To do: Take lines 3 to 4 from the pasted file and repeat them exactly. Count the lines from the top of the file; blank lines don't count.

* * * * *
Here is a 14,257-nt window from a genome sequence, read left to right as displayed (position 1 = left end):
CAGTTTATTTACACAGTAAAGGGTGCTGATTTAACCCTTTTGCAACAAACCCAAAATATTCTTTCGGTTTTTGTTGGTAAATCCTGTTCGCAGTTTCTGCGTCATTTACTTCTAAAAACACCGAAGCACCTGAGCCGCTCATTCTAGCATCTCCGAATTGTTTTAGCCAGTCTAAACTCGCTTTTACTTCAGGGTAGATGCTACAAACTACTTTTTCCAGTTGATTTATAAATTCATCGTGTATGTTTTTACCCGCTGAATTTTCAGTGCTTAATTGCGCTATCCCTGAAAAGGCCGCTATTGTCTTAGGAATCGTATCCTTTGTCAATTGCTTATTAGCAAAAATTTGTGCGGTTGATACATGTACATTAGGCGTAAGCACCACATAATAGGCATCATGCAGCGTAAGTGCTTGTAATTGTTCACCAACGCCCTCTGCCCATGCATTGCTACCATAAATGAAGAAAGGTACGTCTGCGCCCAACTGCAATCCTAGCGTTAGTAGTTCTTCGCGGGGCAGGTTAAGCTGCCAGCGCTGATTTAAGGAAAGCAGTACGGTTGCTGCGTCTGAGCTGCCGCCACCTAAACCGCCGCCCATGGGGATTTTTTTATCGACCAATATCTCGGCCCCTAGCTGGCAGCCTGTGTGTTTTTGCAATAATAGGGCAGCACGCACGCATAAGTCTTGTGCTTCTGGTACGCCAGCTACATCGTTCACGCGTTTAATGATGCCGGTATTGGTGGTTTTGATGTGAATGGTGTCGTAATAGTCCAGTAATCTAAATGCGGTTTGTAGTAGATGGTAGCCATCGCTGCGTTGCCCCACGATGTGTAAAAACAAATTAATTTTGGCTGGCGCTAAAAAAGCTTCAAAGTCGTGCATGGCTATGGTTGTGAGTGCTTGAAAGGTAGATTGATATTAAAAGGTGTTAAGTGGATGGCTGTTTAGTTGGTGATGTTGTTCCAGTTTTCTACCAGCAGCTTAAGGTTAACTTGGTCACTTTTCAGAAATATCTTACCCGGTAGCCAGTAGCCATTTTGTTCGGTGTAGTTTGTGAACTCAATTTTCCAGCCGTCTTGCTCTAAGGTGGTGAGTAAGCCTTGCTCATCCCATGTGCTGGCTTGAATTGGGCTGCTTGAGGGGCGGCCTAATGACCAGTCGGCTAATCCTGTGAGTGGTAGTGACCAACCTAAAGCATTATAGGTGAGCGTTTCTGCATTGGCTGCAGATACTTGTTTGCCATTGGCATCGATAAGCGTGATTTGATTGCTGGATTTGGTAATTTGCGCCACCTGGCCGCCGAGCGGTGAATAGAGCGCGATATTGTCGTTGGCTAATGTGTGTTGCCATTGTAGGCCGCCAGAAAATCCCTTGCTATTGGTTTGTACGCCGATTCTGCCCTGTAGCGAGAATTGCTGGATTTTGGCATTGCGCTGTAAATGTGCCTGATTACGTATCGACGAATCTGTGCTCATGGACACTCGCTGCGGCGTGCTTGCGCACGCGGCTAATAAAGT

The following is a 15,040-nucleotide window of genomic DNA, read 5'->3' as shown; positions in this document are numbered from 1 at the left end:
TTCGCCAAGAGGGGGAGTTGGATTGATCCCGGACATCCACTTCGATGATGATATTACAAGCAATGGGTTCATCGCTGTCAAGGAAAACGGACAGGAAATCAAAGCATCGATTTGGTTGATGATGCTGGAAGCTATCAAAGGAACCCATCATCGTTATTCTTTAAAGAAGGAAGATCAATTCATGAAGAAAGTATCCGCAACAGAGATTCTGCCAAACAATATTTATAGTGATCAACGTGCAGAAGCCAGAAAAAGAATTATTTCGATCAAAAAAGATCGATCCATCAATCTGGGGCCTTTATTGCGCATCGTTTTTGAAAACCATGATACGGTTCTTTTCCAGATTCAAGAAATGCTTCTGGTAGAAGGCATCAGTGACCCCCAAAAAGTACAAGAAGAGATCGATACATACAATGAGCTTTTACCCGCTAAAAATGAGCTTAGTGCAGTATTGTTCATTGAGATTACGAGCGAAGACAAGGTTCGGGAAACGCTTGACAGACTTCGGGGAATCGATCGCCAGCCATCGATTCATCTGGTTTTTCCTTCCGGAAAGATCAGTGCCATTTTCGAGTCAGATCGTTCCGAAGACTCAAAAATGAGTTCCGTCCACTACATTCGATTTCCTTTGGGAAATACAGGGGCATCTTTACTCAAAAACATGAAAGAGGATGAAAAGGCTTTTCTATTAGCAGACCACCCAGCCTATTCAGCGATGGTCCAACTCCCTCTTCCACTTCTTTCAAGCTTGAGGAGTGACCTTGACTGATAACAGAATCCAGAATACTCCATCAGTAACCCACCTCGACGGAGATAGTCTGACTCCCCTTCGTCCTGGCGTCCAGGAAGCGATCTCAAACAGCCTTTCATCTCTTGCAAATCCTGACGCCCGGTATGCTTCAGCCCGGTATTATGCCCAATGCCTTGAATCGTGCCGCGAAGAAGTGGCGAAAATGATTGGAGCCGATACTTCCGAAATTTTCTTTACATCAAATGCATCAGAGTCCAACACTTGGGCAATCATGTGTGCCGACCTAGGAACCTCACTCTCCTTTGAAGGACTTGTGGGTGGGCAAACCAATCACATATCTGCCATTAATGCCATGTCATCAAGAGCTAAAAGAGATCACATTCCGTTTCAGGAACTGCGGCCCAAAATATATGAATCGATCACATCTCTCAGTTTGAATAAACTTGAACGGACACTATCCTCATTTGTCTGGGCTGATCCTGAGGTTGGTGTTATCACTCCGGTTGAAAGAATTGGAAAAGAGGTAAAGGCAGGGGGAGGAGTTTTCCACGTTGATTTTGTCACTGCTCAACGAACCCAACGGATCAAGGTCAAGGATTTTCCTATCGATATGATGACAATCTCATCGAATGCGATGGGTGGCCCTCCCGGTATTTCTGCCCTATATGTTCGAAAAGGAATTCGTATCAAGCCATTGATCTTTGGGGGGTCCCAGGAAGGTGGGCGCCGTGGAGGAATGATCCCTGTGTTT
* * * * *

The following is a 15,040-nucleotide window of genomic DNA, read 5'->3' as shown; positions in this document are numbered from 1 at the left end:
TTCGCCAAGAGGGGGAGTTGGATTGATCCCGGACATCCACTTCGATGATGATATTACAAGCAATGGGTTCATCGCTGTCAAGGAAAACGGACAGGAAATCAAAGCATCGATTTGGTTGATGATGCTGGAAGCTATCAAAGGAACCCATCATCGTTATTCTTTAAAGAAGGAAGATCAATTCATGAAGAAAGTATCCGCAACAGAGATTCTGCCAAACAATATTTATAGTGATCAACGTGCAGAAGCCAGAAAAAGAATTATTTCGATCAAAAAAGATCGATCCATCAATCTGGGGCCTTTATTGCGCATCGTTTTTGAAAACCATGATACGGTTCTTTTCCAGATTCAAGAAATGCTTCTGGTAGAAGGCATCAGTGACCCCCAAAAAGTACAAGAAGAGATCGATACATACAATGAGCTTTTACCCGCTAAAAATGAGCTTAGTGCAGTATTGTTCATTGAGATTACGAGCGAAGACAAGGTTCGGGAAACGCTTGACAGACTTCGGGGAATCGATCGCCAGCCATCGATTCATCTGGTTTTTCCTTCCGGAAAGATCAGTGCCATTTTCGAGTCAGATCGTTCCGAAGACTCAAAAATGAGTTCCGTCCACTACATTCGATTTCCTTTGGGAAATACAGGGGCATCTTTACTCAAAAACATGAAAGAGGATGAAAAGGCTTTTCTATTAGCAGACCACCCAGCCTATTCAGCGATGGTCCAACTCCCTCTTCCACTTCTTTCAAGCTTGAGGAGTGACCTTGACTGATAACAGAATCCAGAATACTCCATCAGTAACCCACCTCGACGGAGATAGTCTGACTCCCCTTCGTCCTGGCGTCCAGGAAGCGATCTCAAACAGCCTTTCATCTCTTGCAAATCCTGACGCCCGGTATGCTTCAGCCCGGTATTATGCCCAATGCCTTGAATCGTGCCGCGAAGAAGTGGCGAAAATGATTGGAGCCGATACTTCCGAAATTTTCTTTACATCAAATGCATCAGAGTCCAACACTTGGGCAATCATGTGTGCCGACCTAGGAACCTCACTCTCCTTTGAAGGACTTGTGGGTGGGCAAACCAATCACATATCTGCCATTAATGCCATGTCATCAAGAGCTAAAAGAGATCACATTCCGTTTCAGGAACTGCGGCCCAAAATATATGAATCGATCACATCTCTCAGTTTGAATAAACTTGAACGGACACTATCCTCATTTGTCTGGGCTGATCCTGAGGTTGGTGTTATCACTCCGGTTGAAAGAATTGGAAAAGAGGTAAAGGCAGGGGGAGGAGTTTTCCACGTTGATTTTGTCACTGCTCAACGAACCCAACGGATCAAGGTCAAGGATTTTCCTATCGATATGATGACAATCTCATCGAATGCGATGGGTGGCCCTCCCGGTATTTCTGCCCTATATGTTCGAAAAGGAATTCGTATCAAGCCATTGATCTTTGGGGGGTCCCAGGAAGGTGGGCGCCGTGGAGGAATGATCCCTGTGTTT